Bipartisan tax plan estimated to cost $857 billion over 10 years

The tax plan brokered between the White House and Senate Republicans will cost add $857.8 billion to the deficit over 10 years, according to the Joint Taxation Committee's and Congressional Budget Office's scores of the legislation. 

The measure, which comes up in the Senate for its first vote Monday, would cost more than the $787 billion economic stimulus bill passed in February 2009. 

The score of the bipartisan tax legislation shows a loss of $721 billion in revenue over the next decade. 

The 13-month extension of unemployment benefits included in the package adds about $56 billion to the deficit.

To extend all the Bush-era tax cuts from 2001 and 2003, including the income tax rate changes, capital gains, dividends and other tax breaks included in the 2009 economic stimulus will cost more than $407 billion over 10 years, according to estimates released by the JCT

In addition, the two-year patch for the alternative minimum tax will cost $136 billion, the estate tax at a rate of 35 percent with an exemption of up to $5 million will cost $68 billion, and the one-year reduction of the payroll tax for employers of two percentage points has an estimated cost of $111.6 billion, the JCT estimates showed.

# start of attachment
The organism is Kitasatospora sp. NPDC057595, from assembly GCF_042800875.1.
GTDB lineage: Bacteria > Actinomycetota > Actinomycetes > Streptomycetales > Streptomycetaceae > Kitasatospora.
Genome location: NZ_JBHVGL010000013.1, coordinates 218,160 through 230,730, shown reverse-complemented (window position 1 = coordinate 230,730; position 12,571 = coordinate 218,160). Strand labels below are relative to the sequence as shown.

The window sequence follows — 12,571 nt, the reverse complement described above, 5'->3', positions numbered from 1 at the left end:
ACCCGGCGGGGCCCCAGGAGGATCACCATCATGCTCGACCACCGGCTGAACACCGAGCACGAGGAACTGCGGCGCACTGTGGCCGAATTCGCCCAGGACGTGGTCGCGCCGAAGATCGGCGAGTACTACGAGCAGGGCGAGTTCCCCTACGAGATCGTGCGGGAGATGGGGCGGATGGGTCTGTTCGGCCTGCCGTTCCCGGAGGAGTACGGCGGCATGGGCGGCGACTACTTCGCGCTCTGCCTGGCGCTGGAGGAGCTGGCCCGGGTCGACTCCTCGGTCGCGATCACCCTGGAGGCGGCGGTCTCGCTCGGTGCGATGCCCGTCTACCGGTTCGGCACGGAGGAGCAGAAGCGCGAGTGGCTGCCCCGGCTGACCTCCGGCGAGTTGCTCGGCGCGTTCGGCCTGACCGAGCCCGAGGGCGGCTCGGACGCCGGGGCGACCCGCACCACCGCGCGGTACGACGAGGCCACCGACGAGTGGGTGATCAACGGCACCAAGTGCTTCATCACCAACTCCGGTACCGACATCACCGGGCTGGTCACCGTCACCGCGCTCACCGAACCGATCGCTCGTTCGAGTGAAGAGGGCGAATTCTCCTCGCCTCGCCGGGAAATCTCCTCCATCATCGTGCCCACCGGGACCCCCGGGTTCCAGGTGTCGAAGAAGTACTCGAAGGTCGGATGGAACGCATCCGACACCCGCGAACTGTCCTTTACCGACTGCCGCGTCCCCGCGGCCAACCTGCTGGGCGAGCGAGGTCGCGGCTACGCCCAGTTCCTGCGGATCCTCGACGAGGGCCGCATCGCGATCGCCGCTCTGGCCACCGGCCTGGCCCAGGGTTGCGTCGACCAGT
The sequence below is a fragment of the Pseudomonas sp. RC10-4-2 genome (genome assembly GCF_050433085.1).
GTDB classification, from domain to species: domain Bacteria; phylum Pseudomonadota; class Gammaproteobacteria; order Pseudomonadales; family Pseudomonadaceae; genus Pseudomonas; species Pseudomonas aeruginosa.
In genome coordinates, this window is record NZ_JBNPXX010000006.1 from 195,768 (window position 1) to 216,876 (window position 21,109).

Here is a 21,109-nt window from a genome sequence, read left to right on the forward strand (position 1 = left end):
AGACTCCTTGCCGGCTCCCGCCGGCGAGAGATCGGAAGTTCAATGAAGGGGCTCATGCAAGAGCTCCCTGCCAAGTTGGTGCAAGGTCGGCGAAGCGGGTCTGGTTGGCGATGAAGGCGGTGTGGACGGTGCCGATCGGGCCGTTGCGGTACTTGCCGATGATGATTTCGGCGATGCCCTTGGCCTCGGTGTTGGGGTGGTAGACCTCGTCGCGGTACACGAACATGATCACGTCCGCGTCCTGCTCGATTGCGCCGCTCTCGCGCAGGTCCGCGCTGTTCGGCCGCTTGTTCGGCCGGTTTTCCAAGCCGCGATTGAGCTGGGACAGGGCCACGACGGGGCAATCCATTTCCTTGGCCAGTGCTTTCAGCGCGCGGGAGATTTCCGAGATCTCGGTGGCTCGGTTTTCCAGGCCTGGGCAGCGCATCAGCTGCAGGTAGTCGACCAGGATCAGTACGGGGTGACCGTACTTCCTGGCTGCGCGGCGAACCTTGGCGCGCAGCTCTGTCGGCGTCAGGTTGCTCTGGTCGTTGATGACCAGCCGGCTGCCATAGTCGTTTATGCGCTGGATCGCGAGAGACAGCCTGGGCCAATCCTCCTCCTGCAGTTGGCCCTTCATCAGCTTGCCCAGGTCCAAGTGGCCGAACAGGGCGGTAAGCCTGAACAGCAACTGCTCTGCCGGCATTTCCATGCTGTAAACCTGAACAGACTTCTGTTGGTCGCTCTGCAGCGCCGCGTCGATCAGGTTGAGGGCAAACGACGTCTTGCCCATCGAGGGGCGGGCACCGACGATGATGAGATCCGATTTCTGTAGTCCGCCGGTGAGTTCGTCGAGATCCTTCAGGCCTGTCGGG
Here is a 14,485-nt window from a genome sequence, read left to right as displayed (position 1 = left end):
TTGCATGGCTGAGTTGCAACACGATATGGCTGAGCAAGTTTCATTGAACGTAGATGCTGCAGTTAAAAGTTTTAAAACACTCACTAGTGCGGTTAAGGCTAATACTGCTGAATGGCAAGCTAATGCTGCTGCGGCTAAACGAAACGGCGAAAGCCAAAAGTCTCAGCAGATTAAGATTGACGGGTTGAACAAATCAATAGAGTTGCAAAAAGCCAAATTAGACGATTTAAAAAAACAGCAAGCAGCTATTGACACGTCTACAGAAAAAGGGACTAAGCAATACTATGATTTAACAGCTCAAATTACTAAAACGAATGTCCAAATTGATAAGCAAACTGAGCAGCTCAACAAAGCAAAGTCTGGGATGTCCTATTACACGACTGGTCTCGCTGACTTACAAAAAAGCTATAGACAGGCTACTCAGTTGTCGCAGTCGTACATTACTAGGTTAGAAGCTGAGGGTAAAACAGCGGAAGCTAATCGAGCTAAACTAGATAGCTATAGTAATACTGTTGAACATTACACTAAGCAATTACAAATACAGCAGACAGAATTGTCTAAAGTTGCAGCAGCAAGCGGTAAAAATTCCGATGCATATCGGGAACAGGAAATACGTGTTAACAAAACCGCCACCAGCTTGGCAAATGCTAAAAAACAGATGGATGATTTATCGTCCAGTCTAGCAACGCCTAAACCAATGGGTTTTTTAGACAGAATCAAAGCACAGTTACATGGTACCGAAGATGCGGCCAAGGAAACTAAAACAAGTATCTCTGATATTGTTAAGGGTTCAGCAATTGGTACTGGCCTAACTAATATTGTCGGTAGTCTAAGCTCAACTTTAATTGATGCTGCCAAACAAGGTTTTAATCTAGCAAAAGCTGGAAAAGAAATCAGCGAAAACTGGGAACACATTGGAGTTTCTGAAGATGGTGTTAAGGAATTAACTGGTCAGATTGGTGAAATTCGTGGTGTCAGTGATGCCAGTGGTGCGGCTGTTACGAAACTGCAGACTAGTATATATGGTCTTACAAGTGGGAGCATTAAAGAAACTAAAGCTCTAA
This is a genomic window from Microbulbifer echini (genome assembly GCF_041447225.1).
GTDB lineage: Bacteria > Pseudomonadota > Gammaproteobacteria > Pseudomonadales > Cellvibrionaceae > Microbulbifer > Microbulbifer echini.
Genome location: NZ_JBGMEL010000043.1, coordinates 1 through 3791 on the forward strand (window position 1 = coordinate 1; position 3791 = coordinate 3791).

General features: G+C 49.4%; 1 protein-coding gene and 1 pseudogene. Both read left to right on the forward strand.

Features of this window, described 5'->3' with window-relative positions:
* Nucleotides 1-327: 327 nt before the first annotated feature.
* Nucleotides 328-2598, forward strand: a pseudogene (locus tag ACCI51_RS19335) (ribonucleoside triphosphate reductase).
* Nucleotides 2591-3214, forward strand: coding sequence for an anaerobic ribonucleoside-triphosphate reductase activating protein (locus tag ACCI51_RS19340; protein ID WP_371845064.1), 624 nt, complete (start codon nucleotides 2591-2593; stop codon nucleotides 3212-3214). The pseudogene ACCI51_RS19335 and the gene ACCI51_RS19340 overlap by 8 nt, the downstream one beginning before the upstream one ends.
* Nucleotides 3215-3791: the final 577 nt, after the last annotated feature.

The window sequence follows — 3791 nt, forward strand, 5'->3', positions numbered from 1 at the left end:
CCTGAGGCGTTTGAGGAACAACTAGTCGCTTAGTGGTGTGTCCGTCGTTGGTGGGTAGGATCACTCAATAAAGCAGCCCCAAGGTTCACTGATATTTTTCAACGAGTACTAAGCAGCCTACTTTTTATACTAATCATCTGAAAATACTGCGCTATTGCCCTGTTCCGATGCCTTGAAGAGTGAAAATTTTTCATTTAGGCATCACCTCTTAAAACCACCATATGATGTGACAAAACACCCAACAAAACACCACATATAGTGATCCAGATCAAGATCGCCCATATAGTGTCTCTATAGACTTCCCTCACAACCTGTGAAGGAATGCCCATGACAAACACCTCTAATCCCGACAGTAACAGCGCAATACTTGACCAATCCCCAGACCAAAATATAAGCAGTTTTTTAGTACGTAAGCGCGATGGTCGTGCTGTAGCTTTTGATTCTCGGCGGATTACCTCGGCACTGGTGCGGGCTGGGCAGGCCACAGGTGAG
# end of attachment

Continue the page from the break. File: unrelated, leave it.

House Democrats expressed angry opposition to the proposal over the extension of tax rates for higher income earners and the estate tax deal, among other issues. 

Vice President Joe BidenJoseph (Joe) Robinette BidenDemocrats will need to explain if they shut government down over illegal immigration Trump thinks he could easily beat Sanders in 2020 match-up: report Biden marks MLK Day: Americans are 'living through a battle for the soul of this nation' MORE made two trips to Capitol Hill during the week to sway skeptical Democrats, saying the deal was done and few changes would be accepted.

House Majority Leader Steny Hoyer (D-Md.) has said the House would wait and see what the Senate produced before determining whether they would push for additional changes. 

Senate Republicans including Minority Whip Jon Kyl (R-Ariz.) said no changes to the estate tax would be accepted. 

The main addition to the bill is a one-year extension of a program that provides cash grants in lieu of a tax credit for the construction of new solar and wind energy projects, which was part of the 2009 economic stimulus bill, at an additional cost of $2.9 billion, according to the JCT estimate. 

Some House Democrats, including Rep. Richard Neal (Mass.), had supported the addition of language that encouraged energy projects. 

The Senate will vote at 3 p.m. Monday to move to the bill. House and Senate Democratic leaders are aiming to complete their work by Friday.